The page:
A survey by the MS Society has revealed that Canada once again tops the worldwide table for incidence of MS (Multiple Sclerosis). With 291 cases per 100,000 we are far ahead of Denmark, the next country in the list. It’s the most common neurological disease among young adults in the country and every day, three more people are diagnosed. So why does MS seem to be the Canadian disease?
The short answer is that we don’t know. But, there are patterns to the disease. It seems the further you are from the equator, the more likely you are to develop MS. The top 10 countries in the MS Society’s list are predominantly Northern European, with not just Denmark featuring but also Sweden, Germany and Norway. It might be that the lack of vitamin D caused by the lower position of the sun that may have an influence, but the link between vitamin D and MS is tenuous at best. A 2013 factsheet issued by the MS Trust in the UK said “So far, initial studies have failed to show that taking supplements to increase vitamin D levels will reduce the risk of getting MS or reduce the severity of MS.” Still, the pattern suggests there might be something in it, certainly vitamin D deficiency can cause muscle spasms and weakness, which would only exacerbate the problems that MS causes (difficulty walking, paralysis, lack of balance).
As ever, there are exceptions. If the northernmost countries are most prone to MS then why do the Inuit people of Northern Canada seem immune to the disease? And why are Sardinians so prone to it, with studies in the 90s showing the island having a prevalence of 149 cases per 100,000? Again, we don’t really know because there is still so much about MS that we don’t understand. But, it’s likely that’s there’s a genetic cause and some people are just predisposed to MS whereas other people aren’t. If you are one of the people with the genetic marker for MS and you live in a country with low chances of vitamin D exposure, that can then trigger the MS you’re already predisposed towards. It doesn’t quite explain Sardinia, but small communities do keep passing genetic diseases onto each other so it might make sense.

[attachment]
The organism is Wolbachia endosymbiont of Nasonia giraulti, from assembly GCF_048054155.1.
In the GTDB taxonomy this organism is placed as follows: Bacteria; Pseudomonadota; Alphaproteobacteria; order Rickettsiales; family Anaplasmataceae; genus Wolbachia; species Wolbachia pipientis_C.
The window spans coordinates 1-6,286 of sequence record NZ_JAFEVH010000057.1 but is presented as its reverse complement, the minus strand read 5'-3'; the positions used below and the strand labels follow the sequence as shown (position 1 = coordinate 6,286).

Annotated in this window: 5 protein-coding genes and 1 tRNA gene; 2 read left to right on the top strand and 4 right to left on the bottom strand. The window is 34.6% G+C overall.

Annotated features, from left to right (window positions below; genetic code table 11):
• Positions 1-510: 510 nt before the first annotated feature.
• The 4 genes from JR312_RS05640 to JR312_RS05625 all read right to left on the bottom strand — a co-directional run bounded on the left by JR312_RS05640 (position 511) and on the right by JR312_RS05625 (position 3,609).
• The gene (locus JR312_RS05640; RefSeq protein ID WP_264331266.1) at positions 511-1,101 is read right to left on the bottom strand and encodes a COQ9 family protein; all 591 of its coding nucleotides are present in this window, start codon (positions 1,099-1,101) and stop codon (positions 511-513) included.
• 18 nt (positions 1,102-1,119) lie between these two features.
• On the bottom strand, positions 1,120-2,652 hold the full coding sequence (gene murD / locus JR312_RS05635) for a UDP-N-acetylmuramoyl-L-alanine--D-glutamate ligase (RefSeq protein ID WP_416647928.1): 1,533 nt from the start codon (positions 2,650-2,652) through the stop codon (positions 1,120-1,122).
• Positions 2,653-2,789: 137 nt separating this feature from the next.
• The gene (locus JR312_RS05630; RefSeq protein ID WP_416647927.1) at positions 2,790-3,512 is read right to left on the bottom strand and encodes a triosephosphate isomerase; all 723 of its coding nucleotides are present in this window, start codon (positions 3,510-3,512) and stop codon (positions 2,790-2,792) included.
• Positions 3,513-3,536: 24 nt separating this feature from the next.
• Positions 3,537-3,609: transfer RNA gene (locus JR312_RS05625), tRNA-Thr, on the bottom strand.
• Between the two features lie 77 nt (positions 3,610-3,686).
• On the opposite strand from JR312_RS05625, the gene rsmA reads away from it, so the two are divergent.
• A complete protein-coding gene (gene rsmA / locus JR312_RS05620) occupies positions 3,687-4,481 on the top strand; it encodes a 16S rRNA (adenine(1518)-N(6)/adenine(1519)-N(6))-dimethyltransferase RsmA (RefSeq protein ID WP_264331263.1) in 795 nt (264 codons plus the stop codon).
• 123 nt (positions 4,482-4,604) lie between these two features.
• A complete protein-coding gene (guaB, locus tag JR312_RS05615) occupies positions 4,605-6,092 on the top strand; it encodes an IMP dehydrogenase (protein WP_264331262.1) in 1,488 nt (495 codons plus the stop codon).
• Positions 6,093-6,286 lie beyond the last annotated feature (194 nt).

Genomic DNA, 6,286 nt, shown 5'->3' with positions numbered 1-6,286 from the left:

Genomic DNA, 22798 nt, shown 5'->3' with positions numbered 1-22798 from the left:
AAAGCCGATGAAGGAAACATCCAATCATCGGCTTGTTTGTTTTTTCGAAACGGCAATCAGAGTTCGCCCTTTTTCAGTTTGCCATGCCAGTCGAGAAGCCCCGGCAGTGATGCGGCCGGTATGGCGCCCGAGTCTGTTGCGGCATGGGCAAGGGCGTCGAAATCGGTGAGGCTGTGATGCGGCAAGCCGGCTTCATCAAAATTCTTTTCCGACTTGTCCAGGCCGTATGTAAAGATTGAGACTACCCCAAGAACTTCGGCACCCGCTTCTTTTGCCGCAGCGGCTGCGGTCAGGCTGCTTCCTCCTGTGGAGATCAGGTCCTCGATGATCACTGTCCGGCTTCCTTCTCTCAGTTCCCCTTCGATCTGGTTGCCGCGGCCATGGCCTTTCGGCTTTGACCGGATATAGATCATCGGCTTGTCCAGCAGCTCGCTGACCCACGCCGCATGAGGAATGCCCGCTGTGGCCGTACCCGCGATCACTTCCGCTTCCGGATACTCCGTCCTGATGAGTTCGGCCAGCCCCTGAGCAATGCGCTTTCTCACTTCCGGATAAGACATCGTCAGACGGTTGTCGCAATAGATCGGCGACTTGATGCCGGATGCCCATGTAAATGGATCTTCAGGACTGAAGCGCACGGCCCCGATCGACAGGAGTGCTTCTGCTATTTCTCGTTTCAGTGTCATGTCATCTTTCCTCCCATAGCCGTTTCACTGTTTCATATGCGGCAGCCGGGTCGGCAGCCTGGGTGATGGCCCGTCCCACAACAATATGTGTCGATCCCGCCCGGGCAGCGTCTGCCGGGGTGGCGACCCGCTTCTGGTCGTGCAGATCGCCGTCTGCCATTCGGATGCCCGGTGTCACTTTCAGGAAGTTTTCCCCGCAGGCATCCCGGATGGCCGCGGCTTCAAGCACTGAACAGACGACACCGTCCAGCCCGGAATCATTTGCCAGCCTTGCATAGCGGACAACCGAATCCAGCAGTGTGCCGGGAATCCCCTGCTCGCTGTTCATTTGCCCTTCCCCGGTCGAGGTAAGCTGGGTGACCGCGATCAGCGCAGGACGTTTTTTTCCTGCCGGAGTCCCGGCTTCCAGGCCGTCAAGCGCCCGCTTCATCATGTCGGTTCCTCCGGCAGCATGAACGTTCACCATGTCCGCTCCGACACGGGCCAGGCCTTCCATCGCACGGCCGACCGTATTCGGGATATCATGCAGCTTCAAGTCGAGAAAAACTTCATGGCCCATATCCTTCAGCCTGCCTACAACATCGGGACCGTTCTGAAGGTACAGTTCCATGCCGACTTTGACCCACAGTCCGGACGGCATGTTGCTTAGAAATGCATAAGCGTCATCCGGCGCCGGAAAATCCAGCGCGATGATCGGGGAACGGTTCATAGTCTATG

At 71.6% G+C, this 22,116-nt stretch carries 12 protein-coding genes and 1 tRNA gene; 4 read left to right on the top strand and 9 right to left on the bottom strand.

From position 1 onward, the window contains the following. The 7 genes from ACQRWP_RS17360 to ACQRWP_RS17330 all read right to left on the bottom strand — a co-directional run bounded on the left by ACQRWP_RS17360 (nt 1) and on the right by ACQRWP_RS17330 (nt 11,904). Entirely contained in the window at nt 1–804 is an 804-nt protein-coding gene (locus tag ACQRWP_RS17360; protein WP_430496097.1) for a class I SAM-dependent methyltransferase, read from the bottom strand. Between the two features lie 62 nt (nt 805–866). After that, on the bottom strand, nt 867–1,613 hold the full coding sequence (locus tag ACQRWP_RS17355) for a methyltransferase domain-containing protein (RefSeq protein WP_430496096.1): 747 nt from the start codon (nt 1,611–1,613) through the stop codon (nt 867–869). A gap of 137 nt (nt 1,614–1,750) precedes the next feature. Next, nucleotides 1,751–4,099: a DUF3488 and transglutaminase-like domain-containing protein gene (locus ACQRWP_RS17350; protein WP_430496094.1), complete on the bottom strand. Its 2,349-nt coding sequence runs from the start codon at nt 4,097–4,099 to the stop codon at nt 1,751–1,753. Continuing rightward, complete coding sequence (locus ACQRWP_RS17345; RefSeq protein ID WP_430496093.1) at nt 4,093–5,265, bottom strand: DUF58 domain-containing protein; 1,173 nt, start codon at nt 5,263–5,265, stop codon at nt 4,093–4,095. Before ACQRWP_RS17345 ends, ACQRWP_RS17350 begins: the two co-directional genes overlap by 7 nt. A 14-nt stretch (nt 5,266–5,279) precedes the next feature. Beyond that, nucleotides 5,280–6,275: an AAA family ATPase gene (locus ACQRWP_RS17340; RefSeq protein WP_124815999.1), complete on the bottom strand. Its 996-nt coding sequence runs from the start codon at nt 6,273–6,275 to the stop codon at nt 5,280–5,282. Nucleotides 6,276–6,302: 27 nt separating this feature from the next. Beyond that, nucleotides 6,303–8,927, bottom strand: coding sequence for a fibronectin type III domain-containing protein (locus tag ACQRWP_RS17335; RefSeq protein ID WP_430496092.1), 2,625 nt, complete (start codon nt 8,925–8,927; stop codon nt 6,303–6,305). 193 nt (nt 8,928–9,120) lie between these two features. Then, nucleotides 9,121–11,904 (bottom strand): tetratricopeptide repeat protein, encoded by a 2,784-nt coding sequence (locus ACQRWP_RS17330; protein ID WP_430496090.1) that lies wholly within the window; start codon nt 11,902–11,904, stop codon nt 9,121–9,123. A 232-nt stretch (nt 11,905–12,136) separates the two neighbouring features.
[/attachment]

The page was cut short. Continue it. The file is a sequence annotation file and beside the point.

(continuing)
Whatever the reasons, it’s clear that MS is very much a Canadian concern. It affects around 100,000 Canadians including actor John Medica, politician Wendy Lill and football player Michel Dupuis, who found himself discriminated against because of the disease, even before he developed symptoms. Like Dupuis, many people continue to function perfectly normally after diagnosis but the decline once MS sets in can be brutal, with an average life expectancy of 30 years after the onset of the disease. It’s a debilitating illness that tends to strike around the age of 30, just when most people are planning families and launching careers. Maybe one day there will be a cure. But, it seems likely that Canadians will lose more of their loved ones before this happens.
Until next time,
Peace, love and vitamin C!